Skip to main content
SITC Header 2016
HomeLocal Club History
..... ..... ..... ..... ..... ..... ..... ..... ..... ..... ..... ..... ..... ..... ..... ..... ..... ..... ..... ..... ..... ..... ..... ..... ..... ..... ..... ..... ..... ..... ..... ..... ..... ..... ..... .....
The first Soroptimist Club was formed in Oakland, California in 1921.  It was chartered with eighty women interested in volunteer service.  At that time, they were prohibited from joining all-male service organizations.
 
 
The Minneapolis club was chartered November 6, 1939 by Martha Servis, the Executive Director of the Soroptimist International Federation. The Minneapolis club, along with the Des Moines and Sioux City, Iowa clubs became part of the South Central Region.
 
In 1940, the North Central Region was born which included the states of Iowa, Minnesota, North Dakota, South Dakota, Nebraska and the city of Superior, Wisconsin.  The Minneapolis club chartered the North Hennepin and the St. Louis Park clubs in 1957.  Over the years the clubs merged to become the Greater Minneapolis club and kept that name for many years until 2012 where it was renamed the Soroptimist International of the Twin Cities club to reflect our membership coming from Minneapolis, St. Paul and the surrounding communities. 
 
Today, we are part of a worldwide organization with 95,000 members and 3,000 clubs located in 125 countries and territories.  Soroptimist International has been recognized as Non-governmental organization (NGO) by the United Nations since 1984.  As a NGO, the organization has consultative status with the Economic and Social Council at the United Nations and is recognized as an authority on matters that women value most.  We have volunteers working in four UN Centers located in New York City, Paris, Vienna and Geneva. Our governing Federation is Soroptimist International of the Americas.  There are about 40,000 members within our Federation.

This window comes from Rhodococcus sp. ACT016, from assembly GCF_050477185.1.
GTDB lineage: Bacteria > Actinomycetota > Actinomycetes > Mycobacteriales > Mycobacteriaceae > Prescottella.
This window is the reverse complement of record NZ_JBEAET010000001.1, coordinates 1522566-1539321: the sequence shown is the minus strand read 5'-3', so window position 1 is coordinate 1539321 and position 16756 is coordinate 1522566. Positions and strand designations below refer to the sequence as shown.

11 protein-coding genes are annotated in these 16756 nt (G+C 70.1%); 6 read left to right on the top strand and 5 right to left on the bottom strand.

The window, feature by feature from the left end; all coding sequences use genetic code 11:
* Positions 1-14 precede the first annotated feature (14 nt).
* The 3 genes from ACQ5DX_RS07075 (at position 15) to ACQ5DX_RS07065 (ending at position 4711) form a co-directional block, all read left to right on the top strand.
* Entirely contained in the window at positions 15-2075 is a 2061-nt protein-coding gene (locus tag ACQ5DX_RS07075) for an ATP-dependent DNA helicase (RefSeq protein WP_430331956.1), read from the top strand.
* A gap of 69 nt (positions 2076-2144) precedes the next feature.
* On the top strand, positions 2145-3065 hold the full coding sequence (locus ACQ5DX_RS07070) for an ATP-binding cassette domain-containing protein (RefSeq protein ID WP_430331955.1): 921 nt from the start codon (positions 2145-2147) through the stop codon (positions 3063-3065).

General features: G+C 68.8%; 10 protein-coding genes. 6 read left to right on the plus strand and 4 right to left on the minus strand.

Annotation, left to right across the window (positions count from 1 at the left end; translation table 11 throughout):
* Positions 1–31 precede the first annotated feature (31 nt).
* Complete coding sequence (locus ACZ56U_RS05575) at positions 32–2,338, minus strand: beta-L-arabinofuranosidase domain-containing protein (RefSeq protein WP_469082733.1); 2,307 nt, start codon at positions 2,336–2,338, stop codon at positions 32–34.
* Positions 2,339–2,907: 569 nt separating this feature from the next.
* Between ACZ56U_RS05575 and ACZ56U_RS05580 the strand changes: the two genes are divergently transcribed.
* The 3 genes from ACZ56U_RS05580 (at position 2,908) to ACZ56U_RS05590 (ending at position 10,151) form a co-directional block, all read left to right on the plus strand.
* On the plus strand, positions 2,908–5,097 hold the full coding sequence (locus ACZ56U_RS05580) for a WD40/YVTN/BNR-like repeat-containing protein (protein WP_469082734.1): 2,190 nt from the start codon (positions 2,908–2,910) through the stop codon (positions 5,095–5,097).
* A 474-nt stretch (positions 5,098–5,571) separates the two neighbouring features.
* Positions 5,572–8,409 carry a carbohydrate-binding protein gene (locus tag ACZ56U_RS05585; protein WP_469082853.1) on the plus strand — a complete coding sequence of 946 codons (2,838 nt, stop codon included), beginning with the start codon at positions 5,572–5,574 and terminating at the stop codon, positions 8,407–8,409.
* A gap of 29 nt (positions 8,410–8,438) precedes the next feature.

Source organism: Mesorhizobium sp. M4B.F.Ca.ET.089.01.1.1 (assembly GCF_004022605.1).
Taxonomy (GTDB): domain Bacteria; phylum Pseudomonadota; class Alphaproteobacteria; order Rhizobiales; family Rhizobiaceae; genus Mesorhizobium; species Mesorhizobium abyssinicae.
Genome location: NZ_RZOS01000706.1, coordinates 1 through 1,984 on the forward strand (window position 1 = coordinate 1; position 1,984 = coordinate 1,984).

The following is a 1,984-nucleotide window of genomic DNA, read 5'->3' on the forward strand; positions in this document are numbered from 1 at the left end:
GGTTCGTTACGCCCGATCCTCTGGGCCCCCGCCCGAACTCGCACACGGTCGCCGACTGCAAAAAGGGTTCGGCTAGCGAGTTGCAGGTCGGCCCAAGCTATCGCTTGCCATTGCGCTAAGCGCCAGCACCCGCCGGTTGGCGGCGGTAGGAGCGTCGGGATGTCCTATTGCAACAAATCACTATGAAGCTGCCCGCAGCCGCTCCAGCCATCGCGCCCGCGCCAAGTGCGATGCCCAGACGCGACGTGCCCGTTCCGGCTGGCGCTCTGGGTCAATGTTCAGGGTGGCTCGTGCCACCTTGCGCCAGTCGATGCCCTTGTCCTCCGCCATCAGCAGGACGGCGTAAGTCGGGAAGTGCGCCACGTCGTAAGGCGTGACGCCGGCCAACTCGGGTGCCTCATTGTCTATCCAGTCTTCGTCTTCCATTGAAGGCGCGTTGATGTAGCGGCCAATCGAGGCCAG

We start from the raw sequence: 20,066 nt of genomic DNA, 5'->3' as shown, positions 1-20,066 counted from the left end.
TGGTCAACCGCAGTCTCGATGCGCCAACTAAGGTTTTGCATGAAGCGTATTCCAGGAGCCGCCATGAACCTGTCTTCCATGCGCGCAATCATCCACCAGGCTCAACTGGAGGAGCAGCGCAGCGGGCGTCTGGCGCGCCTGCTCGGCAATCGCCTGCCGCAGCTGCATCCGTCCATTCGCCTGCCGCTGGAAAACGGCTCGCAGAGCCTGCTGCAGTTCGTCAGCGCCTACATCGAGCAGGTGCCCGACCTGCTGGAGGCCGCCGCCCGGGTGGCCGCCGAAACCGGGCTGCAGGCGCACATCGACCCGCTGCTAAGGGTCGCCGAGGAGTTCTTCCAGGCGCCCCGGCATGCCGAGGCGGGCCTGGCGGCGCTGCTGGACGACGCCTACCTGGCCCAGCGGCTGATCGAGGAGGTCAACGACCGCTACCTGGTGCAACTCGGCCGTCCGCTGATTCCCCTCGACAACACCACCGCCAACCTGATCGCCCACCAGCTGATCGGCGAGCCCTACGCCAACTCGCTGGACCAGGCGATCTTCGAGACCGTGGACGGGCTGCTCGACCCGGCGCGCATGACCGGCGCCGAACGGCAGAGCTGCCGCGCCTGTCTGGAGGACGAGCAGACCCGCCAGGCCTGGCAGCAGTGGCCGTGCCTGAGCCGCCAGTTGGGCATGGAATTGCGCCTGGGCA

For the first several years, all clubs in the North Central region were engaged in war-related efforts, serving USO centers, aiding families of service members, joining with other agencies to give financial or added personnel to Chinese War Relief, Red Cross and British Relief.
 
By the 1990's domestic violence was a key area of focus for the local Minneapolis club, forging a strong relationship with the Robert B. Lewis House, a shelter for battered women and their children.
 
Beginning in 2008 and continuing to the present, a strategic focus for the Minneapolis/Twin Cities club has been human trafficking, domestic violence and empowerment through educational awards.
 
Throughout the years, the Twin Cities club has given outstanding service to our community, region and federation, adjusting our focus to meet the needs of women and children.